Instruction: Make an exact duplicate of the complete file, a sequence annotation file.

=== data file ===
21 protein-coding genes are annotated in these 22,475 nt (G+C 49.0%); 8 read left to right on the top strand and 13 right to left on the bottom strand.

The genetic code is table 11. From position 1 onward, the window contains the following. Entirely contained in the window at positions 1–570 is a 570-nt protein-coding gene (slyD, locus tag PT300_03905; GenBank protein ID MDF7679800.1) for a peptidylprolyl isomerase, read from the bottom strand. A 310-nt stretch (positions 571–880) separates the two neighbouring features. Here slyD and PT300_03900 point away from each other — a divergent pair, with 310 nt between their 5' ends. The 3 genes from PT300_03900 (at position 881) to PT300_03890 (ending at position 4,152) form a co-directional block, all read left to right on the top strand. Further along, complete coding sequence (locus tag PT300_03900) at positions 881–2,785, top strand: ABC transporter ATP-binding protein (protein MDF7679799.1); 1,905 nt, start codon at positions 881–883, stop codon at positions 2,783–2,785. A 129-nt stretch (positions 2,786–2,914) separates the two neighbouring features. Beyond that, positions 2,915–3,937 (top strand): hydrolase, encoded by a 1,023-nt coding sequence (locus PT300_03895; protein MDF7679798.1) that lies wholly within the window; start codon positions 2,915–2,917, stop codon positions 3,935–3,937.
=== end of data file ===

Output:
21 protein-coding genes are annotated in these 22,475 nt (G+C 49.0%); 8 read left to right on the top strand and 13 right to left on the bottom strand.

The genetic code is table 11. From position 1 onward, the window contains the following. Entirely contained in the window at positions 1–570 is a 570-nt protein-coding gene (slyD, locus tag PT300_03905; GenBank protein ID MDF7679800.1) for a peptidylprolyl isomerase, read from the bottom strand. A 310-nt stretch (positions 571–880) separates the two neighbouring features. Here slyD and PT300_03900 point away from each other — a divergent pair, with 310 nt between their 5' ends. The 3 genes from PT300_03900 (at position 881) to PT300_03890 (ending at position 4,152) form a co-directional block, all read left to right on the top strand. Further along, complete coding sequence (locus tag PT300_03900) at positions 881–2,785, top strand: ABC transporter ATP-binding protein (protein MDF7679799.1); 1,905 nt, start codon at positions 881–883, stop codon at positions 2,783–2,785. A 129-nt stretch (positions 2,786–2,914) separates the two neighbouring features. Beyond that, positions 2,915–3,937 (top strand): hydrolase, encoded by a 1,023-nt coding sequence (locus PT300_03895; protein MDF7679798.1) that lies wholly within the window; start codon positions 2,915–2,917, stop codon positions 3,935–3,937.